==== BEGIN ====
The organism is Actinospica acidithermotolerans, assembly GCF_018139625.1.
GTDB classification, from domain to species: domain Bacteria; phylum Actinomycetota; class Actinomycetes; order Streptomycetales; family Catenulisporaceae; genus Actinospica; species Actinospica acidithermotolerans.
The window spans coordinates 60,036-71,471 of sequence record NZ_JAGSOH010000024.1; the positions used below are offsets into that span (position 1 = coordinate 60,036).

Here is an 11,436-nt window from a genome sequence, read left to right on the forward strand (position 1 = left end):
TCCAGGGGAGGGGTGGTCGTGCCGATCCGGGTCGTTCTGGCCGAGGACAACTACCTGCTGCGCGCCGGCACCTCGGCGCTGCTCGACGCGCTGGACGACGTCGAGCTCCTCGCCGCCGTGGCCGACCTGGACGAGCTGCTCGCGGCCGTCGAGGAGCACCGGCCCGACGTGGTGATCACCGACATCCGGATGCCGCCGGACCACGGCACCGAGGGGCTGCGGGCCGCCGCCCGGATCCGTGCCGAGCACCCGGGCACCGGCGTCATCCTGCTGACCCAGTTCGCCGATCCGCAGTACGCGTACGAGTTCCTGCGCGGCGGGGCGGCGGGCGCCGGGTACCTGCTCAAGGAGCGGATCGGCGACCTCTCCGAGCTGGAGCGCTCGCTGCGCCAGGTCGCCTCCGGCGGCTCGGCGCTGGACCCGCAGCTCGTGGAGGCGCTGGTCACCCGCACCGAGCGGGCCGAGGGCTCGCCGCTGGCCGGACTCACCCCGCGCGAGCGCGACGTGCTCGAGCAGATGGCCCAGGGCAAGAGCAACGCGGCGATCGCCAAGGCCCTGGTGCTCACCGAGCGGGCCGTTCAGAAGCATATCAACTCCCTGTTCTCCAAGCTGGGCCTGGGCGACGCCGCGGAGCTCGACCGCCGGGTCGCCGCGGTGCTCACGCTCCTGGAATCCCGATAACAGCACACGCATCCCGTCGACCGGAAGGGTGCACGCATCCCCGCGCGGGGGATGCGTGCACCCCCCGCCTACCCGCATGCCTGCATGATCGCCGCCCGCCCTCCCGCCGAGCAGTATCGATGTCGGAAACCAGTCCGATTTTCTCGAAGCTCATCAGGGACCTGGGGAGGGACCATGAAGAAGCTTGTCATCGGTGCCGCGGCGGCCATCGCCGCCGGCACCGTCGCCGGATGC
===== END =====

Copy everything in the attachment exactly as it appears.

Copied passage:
The organism is Actinospica acidithermotolerans, assembly GCF_018139625.1.
GTDB classification, from domain to species: domain Bacteria; phylum Actinomycetota; class Actinomycetes; order Streptomycetales; family Catenulisporaceae; genus Actinospica; species Actinospica acidithermotolerans.
The window spans coordinates 60,036-71,471 of sequence record NZ_JAGSOH010000024.1; the positions used below are offsets into that span (position 1 = coordinate 60,036).

Here is an 11,436-nt window from a genome sequence, read left to right on the forward strand (position 1 = left end):
TCCAGGGGAGGGGTGGTCGTGCCGATCCGGGTCGTTCTGGCCGAGGACAACTACCTGCTGCGCGCCGGCACCTCGGCGCTGCTCGACGCGCTGGACGACGTCGAGCTCCTCGCCGCCGTGGCCGACCTGGACGAGCTGCTCGCGGCCGTCGAGGAGCACCGGCCCGACGTGGTGATCACCGACATCCGGATGCCGCCGGACCACGGCACCGAGGGGCTGCGGGCCGCCGCCCGGATCCGTGCCGAGCACCCGGGCACCGGCGTCATCCTGCTGACCCAGTTCGCCGATCCGCAGTACGCGTACGAGTTCCTGCGCGGCGGGGCGGCGGGCGCCGGGTACCTGCTCAAGGAGCGGATCGGCGACCTCTCCGAGCTGGAGCGCTCGCTGCGCCAGGTCGCCTCCGGCGGCTCGGCGCTGGACCCGCAGCTCGTGGAGGCGCTGGTCACCCGCACCGAGCGGGCCGAGGGCTCGCCGCTGGCCGGACTCACCCCGCGCGAGCGCGACGTGCTCGAGCAGATGGCCCAGGGCAAGAGCAACGCGGCGATCGCCAAGGCCCTGGTGCTCACCGAGCGGGCCGTTCAGAAGCATATCAACTCCCTGTTCTCCAAGCTGGGCCTGGGCGACGCCGCGGAGCTCGACCGCCGGGTCGCCGCGGTGCTCACGCTCCTGGAATCCCGATAACAGCACACGCATCCCGTCGACCGGAAGGGTGCACGCATCCCCGCGCGGGGGATGCGTGCACCCCCCGCCTACCCGCATGCCTGCATGATCGCCGCCCGCCCTCCCGCCGAGCAGTATCGATGTCGGAAACCAGTCCGATTTTCTCGAAGCTCATCAGGGACCTGGGGAGGGACCATGAAGAAGCTTGTCATCGGTGCCGCGGCGGCCATCGCCGCCGGCACCGTCGCCGGATGC